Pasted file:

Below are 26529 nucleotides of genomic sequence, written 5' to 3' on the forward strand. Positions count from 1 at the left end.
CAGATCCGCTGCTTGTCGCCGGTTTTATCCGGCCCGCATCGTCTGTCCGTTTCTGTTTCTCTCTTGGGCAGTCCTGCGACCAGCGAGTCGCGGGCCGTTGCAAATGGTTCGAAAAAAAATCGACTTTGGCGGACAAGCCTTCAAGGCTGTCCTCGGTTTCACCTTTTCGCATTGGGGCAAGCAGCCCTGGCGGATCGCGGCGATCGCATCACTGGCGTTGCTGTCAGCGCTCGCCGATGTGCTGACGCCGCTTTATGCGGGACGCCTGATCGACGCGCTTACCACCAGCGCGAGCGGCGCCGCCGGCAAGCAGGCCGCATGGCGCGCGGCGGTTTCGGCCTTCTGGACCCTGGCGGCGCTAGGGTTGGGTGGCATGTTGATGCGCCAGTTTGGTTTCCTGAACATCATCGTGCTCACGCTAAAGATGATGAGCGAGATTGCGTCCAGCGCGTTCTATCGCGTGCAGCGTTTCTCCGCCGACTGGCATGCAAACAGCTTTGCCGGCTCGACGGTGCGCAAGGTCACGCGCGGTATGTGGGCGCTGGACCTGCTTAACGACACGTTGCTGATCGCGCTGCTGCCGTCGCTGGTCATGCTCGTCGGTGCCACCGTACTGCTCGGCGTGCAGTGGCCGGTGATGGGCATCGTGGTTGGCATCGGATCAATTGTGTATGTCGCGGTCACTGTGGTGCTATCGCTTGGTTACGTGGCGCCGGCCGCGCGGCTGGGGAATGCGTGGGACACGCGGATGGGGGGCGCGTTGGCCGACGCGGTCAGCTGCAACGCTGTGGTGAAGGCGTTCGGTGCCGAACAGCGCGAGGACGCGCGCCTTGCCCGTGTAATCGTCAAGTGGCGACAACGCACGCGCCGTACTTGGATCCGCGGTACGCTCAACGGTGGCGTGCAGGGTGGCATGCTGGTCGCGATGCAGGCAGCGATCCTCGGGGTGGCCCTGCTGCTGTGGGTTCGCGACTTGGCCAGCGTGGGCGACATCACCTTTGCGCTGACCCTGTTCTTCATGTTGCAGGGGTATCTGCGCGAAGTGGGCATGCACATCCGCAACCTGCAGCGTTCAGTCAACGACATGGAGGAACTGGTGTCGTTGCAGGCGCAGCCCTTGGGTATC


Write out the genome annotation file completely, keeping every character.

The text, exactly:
Below are 26529 nucleotides of genomic sequence, written 5' to 3' on the forward strand. Positions count from 1 at the left end.
CAGATCCGCTGCTTGTCGCCGGTTTTATCCGGCCCGCATCGTCTGTCCGTTTCTGTTTCTCTCTTGGGCAGTCCTGCGACCAGCGAGTCGCGGGCCGTTGCAAATGGTTCGAAAAAAAATCGACTTTGGCGGACAAGCCTTCAAGGCTGTCCTCGGTTTCACCTTTTCGCATTGGGGCAAGCAGCCCTGGCGGATCGCGGCGATCGCATCACTGGCGTTGCTGTCAGCGCTCGCCGATGTGCTGACGCCGCTTTATGCGGGACGCCTGATCGACGCGCTTACCACCAGCGCGAGCGGCGCCGCCGGCAAGCAGGCCGCATGGCGCGCGGCGGTTTCGGCCTTCTGGACCCTGGCGGCGCTAGGGTTGGGTGGCATGTTGATGCGCCAGTTTGGTTTCCTGAACATCATCGTGCTCACGCTAAAGATGATGAGCGAGATTGCGTCCAGCGCGTTCTATCGCGTGCAGCGTTTCTCCGCCGACTGGCATGCAAACAGCTTTGCCGGCTCGACGGTGCGCAAGGTCACGCGCGGTATGTGGGCGCTGGACCTGCTTAACGACACGTTGCTGATCGCGCTGCTGCCGTCGCTGGTCATGCTCGTCGGTGCCACCGTACTGCTCGGCGTGCAGTGGCCGGTGATGGGCATCGTGGTTGGCATCGGATCAATTGTGTATGTCGCGGTCACTGTGGTGCTATCGCTTGGTTACGTGGCGCCGGCCGCGCGGCTGGGGAATGCGTGGGACACGCGGATGGGGGGCGCGTTGGCCGACGCGGTCAGCTGCAACGCTGTGGTGAAGGCGTTCGGTGCCGAACAGCGCGAGGACGCGCGCCTTGCCCGTGTAATCGTCAAGTGGCGACAACGCACGCGCCGTACTTGGATCCGCGGTACGCTCAACGGTGGCGTGCAGGGTGGCATGCTGGTCGCGATGCAGGCAGCGATCCTCGGGGTGGCCCTGCTGCTGTGGGTTCGCGACTTGGCCAGCGTGGGCGACATCACCTTTGCGCTGACCCTGTTCTTCATGTTGCAGGGGTATCTGCGCGAAGTGGGCATGCACATCCGCAACCTGCAGCGTTCAGTCAACGACATGGAGGAACTGGTGTCGTTGCAGGCGCAGCCCTTGGGTATC